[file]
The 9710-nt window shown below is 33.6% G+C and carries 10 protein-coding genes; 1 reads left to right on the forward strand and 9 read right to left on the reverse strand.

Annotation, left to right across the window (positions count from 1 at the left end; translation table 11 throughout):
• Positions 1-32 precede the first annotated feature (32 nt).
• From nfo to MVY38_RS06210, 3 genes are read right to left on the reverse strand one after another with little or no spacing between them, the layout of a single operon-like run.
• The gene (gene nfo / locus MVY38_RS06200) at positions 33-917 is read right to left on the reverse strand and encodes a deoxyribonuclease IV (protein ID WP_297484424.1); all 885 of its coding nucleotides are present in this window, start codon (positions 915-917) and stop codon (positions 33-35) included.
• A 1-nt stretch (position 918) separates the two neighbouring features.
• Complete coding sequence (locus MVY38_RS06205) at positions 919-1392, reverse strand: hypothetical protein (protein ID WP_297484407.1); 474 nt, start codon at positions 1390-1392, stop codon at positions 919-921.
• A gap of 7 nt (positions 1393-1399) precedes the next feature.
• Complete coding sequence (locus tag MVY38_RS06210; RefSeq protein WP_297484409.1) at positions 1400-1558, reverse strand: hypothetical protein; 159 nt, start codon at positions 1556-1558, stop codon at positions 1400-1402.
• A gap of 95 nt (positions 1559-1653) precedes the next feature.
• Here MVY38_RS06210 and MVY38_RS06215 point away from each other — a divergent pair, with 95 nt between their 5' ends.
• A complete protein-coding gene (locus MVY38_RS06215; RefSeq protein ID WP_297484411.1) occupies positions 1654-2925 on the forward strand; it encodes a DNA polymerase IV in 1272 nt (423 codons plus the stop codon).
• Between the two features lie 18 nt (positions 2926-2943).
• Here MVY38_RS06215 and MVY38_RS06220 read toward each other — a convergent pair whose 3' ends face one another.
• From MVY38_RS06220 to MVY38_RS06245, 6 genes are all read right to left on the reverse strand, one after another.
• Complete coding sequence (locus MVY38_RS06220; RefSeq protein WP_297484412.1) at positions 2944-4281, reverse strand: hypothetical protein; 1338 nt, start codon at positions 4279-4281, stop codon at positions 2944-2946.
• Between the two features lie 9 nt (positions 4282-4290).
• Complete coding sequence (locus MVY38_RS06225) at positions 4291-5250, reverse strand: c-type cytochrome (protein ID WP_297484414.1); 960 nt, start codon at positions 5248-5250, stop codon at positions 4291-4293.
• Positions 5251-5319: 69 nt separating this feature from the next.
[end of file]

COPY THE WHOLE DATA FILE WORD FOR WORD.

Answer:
The 9710-nt window shown below is 33.6% G+C and carries 10 protein-coding genes; 1 reads left to right on the forward strand and 9 read right to left on the reverse strand.

Annotation, left to right across the window (positions count from 1 at the left end; translation table 11 throughout):
• Positions 1-32 precede the first annotated feature (32 nt).
• From nfo to MVY38_RS06210, 3 genes are read right to left on the reverse strand one after another with little or no spacing between them, the layout of a single operon-like run.
• The gene (gene nfo / locus MVY38_RS06200) at positions 33-917 is read right to left on the reverse strand and encodes a deoxyribonuclease IV (protein ID WP_297484424.1); all 885 of its coding nucleotides are present in this window, start codon (positions 915-917) and stop codon (positions 33-35) included.
• A 1-nt stretch (position 918) separates the two neighbouring features.
• Complete coding sequence (locus MVY38_RS06205) at positions 919-1392, reverse strand: hypothetical protein (protein ID WP_297484407.1); 474 nt, start codon at positions 1390-1392, stop codon at positions 919-921.
• A gap of 7 nt (positions 1393-1399) precedes the next feature.
• Complete coding sequence (locus tag MVY38_RS06210; RefSeq protein WP_297484409.1) at positions 1400-1558, reverse strand: hypothetical protein; 159 nt, start codon at positions 1556-1558, stop codon at positions 1400-1402.
• A gap of 95 nt (positions 1559-1653) precedes the next feature.
• Here MVY38_RS06210 and MVY38_RS06215 point away from each other — a divergent pair, with 95 nt between their 5' ends.
• A complete protein-coding gene (locus MVY38_RS06215; RefSeq protein ID WP_297484411.1) occupies positions 1654-2925 on the forward strand; it encodes a DNA polymerase IV in 1272 nt (423 codons plus the stop codon).
• Between the two features lie 18 nt (positions 2926-2943).
• Here MVY38_RS06215 and MVY38_RS06220 read toward each other — a convergent pair whose 3' ends face one another.
• From MVY38_RS06220 to MVY38_RS06245, 6 genes are all read right to left on the reverse strand, one after another.
• Complete coding sequence (locus MVY38_RS06220; RefSeq protein WP_297484412.1) at positions 2944-4281, reverse strand: hypothetical protein; 1338 nt, start codon at positions 4279-4281, stop codon at positions 2944-2946.
• Between the two features lie 9 nt (positions 4282-4290).
• Complete coding sequence (locus MVY38_RS06225) at positions 4291-5250, reverse strand: c-type cytochrome (protein ID WP_297484414.1); 960 nt, start codon at positions 5248-5250, stop codon at positions 4291-4293.
• Positions 5251-5319: 69 nt separating this feature from the next.